The eLECT's handlebar mounted wireless remote.
Early last summer Magura launched their eLECT compression damper, a battery powered unit designed for their suspension forks that uses 3D acceleration sensors to either increase or decrease the damping depending on the angle of the terrain. When the bike is angled uphill, the sensors communicate with a small motor and close the damping ports, firming up the suspension, and when the bike points downhill the same motor opens up the ports to allow the fork to use all of its travel. The unit also has the ability to detect when a bike is free falling, allowing it to open up a previously locked out fork in order to absorb the impact of landing.
Now Magura is working on bringing those same principles to rear suspension, displaying a prototype version with the electronics contained in a small unit mounted on top of the shock, similar to where the reservoir would be on a piggyback style air shock. Like the version already available for Magura's front forks, the rear unit will be able to communicate wirelessly with a handlebar mounted remote, where riders can choose to operate the shock manually if they wish, selecting between open or closed, or allow the sensors to automatically adjust the damping to suit the terrain. Because the shock is still being tested, battery life hasn't been confirmed, but Magura said they expected it to be comparable with the fork unit, running between 40-60 hours before needing to be recharged via a USB cord. On the front fork, if the battery dies the fork resets to a fully open state, a feature we'd assume would also be implemented in the rear shock. The shock isn't expected to be available until the end of the year, and the first run will be for OEM manufacturers only, which means that it will initially only be available on complete bikes, not as a standalone aftermarket option.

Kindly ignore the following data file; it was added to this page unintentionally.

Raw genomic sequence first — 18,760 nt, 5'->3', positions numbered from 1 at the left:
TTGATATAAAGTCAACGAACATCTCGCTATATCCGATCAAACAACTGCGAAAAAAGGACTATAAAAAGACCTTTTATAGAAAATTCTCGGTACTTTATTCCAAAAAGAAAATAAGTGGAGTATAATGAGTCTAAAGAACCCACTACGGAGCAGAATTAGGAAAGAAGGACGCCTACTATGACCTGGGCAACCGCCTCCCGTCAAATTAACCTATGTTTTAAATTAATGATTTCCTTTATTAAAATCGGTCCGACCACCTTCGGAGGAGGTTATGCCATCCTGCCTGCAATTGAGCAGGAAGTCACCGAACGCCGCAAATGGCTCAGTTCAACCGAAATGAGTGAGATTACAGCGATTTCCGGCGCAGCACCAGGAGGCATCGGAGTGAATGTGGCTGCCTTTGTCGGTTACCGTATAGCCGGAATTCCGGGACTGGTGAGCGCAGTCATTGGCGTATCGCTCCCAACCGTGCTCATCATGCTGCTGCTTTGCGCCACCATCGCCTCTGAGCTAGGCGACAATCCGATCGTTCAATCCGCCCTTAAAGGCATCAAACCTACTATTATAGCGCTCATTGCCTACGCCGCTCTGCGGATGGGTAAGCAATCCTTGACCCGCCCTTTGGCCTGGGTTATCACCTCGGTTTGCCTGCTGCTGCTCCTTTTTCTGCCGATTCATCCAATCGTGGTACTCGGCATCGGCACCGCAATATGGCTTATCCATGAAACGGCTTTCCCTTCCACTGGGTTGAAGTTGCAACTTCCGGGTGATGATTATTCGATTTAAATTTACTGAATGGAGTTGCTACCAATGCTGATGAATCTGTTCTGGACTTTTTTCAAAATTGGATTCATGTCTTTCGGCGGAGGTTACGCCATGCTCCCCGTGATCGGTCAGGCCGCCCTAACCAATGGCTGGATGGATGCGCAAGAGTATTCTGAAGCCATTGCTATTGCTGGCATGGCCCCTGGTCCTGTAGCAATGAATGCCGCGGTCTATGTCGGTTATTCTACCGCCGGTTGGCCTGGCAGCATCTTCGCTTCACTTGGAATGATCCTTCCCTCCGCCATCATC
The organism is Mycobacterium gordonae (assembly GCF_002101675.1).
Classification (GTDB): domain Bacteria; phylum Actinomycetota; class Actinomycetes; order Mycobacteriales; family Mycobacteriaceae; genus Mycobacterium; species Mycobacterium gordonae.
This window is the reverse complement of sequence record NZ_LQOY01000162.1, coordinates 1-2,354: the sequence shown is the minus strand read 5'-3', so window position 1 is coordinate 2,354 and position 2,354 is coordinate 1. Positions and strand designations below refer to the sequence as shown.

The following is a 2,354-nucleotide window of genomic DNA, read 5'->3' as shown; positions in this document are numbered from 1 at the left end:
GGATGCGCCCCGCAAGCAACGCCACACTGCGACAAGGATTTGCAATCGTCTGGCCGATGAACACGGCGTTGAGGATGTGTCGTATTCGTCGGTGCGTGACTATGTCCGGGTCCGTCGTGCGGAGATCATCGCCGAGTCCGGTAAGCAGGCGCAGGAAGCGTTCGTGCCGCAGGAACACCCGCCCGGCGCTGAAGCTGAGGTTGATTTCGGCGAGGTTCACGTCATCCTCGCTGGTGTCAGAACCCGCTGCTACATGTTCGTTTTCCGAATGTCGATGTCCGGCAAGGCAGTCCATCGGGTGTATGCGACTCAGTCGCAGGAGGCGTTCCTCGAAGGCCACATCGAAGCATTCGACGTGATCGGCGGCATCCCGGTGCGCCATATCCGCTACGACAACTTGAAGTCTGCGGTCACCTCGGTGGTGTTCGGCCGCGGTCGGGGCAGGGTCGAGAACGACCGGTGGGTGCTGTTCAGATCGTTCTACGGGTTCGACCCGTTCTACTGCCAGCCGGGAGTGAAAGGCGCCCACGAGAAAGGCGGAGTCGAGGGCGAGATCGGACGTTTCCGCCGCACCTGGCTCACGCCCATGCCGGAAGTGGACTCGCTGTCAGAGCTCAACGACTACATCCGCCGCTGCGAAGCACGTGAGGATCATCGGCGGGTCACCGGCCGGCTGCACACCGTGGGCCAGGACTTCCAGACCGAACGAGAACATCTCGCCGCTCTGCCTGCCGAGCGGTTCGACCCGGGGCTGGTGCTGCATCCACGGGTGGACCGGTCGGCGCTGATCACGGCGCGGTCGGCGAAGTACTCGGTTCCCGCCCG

Magura's prototype eLECT equipped air sprung rear shock uses sensors to detect the terrain angle and adjust the damping accordingly.